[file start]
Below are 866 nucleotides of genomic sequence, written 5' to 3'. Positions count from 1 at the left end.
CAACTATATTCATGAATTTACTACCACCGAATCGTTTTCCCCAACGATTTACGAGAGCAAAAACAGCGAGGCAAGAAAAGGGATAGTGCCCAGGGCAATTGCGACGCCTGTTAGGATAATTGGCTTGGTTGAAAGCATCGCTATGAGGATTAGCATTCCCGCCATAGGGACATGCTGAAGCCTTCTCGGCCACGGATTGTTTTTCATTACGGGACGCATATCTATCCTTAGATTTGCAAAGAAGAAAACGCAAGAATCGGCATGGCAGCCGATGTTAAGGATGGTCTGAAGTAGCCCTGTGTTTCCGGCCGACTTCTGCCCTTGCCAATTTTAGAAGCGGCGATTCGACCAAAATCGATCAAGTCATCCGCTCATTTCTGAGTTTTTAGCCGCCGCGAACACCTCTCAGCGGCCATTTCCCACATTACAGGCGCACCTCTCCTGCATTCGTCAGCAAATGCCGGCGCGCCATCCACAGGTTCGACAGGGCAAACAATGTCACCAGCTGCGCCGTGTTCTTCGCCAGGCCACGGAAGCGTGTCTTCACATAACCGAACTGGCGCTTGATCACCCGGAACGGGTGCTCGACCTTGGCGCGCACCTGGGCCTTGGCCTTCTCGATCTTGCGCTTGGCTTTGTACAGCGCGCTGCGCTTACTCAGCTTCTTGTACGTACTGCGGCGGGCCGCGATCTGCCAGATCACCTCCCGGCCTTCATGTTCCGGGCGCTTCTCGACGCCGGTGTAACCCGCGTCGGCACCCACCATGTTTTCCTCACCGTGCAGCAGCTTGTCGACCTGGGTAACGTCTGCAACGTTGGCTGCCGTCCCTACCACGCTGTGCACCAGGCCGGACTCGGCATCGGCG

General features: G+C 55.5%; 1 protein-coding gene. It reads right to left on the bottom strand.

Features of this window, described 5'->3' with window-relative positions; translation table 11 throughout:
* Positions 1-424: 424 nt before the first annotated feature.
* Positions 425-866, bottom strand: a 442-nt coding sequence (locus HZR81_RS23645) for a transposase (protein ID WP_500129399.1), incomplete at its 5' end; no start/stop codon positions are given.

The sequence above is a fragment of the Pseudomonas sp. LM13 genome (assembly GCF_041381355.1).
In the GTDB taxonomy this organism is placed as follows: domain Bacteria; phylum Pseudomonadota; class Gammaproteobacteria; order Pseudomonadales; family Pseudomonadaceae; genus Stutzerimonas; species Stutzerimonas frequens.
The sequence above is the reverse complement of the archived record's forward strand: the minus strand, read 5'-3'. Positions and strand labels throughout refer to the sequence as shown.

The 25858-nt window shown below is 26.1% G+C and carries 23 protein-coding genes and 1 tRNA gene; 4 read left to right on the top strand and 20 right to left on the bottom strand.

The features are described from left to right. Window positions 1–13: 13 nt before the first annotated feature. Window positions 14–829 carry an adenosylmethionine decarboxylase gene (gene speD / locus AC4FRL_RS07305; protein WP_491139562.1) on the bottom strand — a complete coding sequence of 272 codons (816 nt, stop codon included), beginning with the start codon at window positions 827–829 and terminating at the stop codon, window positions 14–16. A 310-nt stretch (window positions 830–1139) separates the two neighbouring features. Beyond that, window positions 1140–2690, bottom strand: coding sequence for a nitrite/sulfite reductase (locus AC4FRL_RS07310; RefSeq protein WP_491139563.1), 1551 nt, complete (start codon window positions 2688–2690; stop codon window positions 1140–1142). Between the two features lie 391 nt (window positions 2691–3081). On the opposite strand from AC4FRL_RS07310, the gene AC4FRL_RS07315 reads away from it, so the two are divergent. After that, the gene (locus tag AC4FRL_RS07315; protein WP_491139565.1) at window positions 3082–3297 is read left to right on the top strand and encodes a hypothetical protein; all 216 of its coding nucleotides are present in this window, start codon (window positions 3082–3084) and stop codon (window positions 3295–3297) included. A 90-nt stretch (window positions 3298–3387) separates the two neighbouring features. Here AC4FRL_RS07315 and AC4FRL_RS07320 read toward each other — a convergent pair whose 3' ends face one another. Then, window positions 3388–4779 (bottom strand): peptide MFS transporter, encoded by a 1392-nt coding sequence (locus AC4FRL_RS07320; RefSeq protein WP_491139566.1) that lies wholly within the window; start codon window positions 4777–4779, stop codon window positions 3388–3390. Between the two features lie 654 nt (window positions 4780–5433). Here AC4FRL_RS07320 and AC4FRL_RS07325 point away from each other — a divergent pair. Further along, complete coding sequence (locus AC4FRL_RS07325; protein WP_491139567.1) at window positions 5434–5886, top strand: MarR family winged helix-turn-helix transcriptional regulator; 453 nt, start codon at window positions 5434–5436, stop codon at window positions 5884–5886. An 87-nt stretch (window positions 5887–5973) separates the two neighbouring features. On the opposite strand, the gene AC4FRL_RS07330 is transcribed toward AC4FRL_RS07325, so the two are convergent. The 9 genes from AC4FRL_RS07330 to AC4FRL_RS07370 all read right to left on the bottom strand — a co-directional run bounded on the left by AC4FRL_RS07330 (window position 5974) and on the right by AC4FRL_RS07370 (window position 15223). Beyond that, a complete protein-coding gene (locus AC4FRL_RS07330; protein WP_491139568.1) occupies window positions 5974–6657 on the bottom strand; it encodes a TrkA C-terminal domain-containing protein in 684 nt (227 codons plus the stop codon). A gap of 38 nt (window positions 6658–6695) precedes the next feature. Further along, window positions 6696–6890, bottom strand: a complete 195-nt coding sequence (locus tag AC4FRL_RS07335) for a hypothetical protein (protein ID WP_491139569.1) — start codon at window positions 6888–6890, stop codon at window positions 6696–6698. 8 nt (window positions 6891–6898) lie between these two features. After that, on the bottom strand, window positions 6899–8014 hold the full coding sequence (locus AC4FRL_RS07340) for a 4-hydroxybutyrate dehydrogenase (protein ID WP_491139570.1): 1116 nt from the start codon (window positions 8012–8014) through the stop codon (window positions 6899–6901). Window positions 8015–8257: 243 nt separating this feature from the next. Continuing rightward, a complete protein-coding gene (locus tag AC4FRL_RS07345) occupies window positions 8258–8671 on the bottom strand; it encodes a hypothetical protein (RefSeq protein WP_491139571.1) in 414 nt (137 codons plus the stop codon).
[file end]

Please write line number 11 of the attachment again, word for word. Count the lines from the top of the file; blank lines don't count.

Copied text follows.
The features are described from left to right. Window positions 1–13: 13 nt before the first annotated feature. Window positions 14–829 carry an adenosylmethionine decarboxylase gene (gene speD / locus AC4FRL_RS07305; protein WP_491139562.1) on the bottom strand — a complete coding sequence of 272 codons (816 nt, stop codon included), beginning with the start codon at window positions 827–829 and terminating at the stop codon, window positions 14–16. A 310-nt stretch (window positions 830–1139) separates the two neighbouring features. Beyond that, window positions 1140–2690, bottom strand: coding sequence for a nitrite/sulfite reductase (locus AC4FRL_RS07310; RefSeq protein WP_491139563.1), 1551 nt, complete (start codon window positions 2688–2690; stop codon window positions 1140–1142). Between the two features lie 391 nt (window positions 2691–3081). On the opposite strand from AC4FRL_RS07310, the gene AC4FRL_RS07315 reads away from it, so the two are divergent. After that, the gene (locus tag AC4FRL_RS07315; protein WP_491139565.1) at window positions 3082–3297 is read left to right on the top strand and encodes a hypothetical protein; all 216 of its coding nucleotides are present in this window, start codon (window positions 3082–3084) and stop codon (window positions 3295–3297) included. A 90-nt stretch (window positions 3298–3387) separates the two neighbouring features. Here AC4FRL_RS07315 and AC4FRL_RS07320 read toward each other — a convergent pair whose 3' ends face one another. Then, window positions 3388–4779 (bottom strand): peptide MFS transporter, encoded by a 1392-nt coding sequence (locus AC4FRL_RS07320; RefSeq protein WP_491139566.1) that lies wholly within the window; start codon window positions 4777–4779, stop codon window positions 3388–3390. Between the two features lie 654 nt (window positions 4780–5433). Here AC4FRL_RS07320 and AC4FRL_RS07325 point away from each other — a divergent pair. Further along, complete coding sequence (locus AC4FRL_RS07325; protein WP_491139567.1) at window positions 5434–5886, top strand: MarR family winged helix-turn-helix transcriptional regulator; 453 nt, start codon at window positions 5434–5436, stop codon at window positions 5884–5886. An 87-nt stretch (window positions 5887–5973) separates the two neighbouring features. On the opposite strand, the gene AC4FRL_RS07330 is transcribed toward AC4FRL_RS07325, so the two are convergent. The 9 genes from AC4FRL_RS07330 to AC4FRL_RS07370 all read right to left on the bottom strand — a co-directional run bounded on the left by AC4FRL_RS07330 (window position 5974) and on the right by AC4FRL_RS07370 (window position 15223). Beyond that, a complete protein-coding gene (locus AC4FRL_RS07330; protein WP_491139568.1) occupies window positions 5974–6657 on the bottom strand; it encodes a TrkA C-terminal domain-containing protein in 684 nt (227 codons plus the stop codon). A gap of 38 nt (window positions 6658–6695) precedes the next feature. Further along, window positions 6696–6890, bottom strand: a complete 195-nt coding sequence (locus tag AC4FRL_RS07335) for a hypothetical protein (protein ID WP_491139569.1) — start codon at window positions 6888–6890, stop codon at window positions 6696–6698. 8 nt (window positions 6891–6898) lie between these two features. After that, on the bottom strand, window positions 6899–8014 hold the full coding sequence (locus AC4FRL_RS07340) for a 4-hydroxybutyrate dehydrogenase (protein ID WP_491139570.1): 1116 nt from the start codon (window positions 8012–8014) through the stop codon (window positions 6899–6901). Window positions 8015–8257: 243 nt separating this feature from the next. Continuing rightward, a complete protein-coding gene (locus tag AC4FRL_RS07345) occupies window positions 8258–8671 on the bottom strand; it encodes a hypothetical protein (RefSeq protein WP_491139571.1) in 414 nt (137 codons plus the stop codon).